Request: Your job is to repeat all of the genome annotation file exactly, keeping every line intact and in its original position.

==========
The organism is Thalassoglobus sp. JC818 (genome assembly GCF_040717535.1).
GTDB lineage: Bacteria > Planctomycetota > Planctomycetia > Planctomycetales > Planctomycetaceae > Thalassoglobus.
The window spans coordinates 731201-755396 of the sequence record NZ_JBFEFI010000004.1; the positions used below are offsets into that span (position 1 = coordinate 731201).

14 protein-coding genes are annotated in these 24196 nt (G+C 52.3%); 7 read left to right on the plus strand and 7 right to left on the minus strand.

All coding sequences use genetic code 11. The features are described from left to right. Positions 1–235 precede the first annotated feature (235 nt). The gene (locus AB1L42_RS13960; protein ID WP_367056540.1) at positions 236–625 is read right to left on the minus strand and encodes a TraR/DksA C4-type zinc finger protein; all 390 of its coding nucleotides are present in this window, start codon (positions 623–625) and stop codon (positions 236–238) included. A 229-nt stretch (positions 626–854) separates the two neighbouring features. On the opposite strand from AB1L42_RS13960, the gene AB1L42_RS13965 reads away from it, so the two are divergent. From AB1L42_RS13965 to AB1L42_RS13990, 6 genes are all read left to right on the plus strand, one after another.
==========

The organism is Thalassoglobus sp. JC818 (genome assembly GCF_040717535.1).
GTDB lineage: Bacteria > Planctomycetota > Planctomycetia > Planctomycetales > Planctomycetaceae > Thalassoglobus.
The window spans coordinates 731201-755396 of the sequence record NZ_JBFEFI010000004.1; the positions used below are offsets into that span (position 1 = coordinate 731201).

14 protein-coding genes are annotated in these 24196 nt (G+C 52.3%); 7 read left to right on the plus strand and 7 right to left on the minus strand.

All coding sequences use genetic code 11. The features are described from left to right. Positions 1–235 precede the first annotated feature (235 nt). The gene (locus AB1L42_RS13960; protein ID WP_367056540.1) at positions 236–625 is read right to left on the minus strand and encodes a TraR/DksA C4-type zinc finger protein; all 390 of its coding nucleotides are present in this window, start codon (positions 623–625) and stop codon (positions 236–238) included. A 229-nt stretch (positions 626–854) separates the two neighbouring features. On the opposite strand from AB1L42_RS13960, the gene AB1L42_RS13965 reads away from it, so the two are divergent. From AB1L42_RS13965 to AB1L42_RS13990, 6 genes are all read left to right on the plus strand, one after another.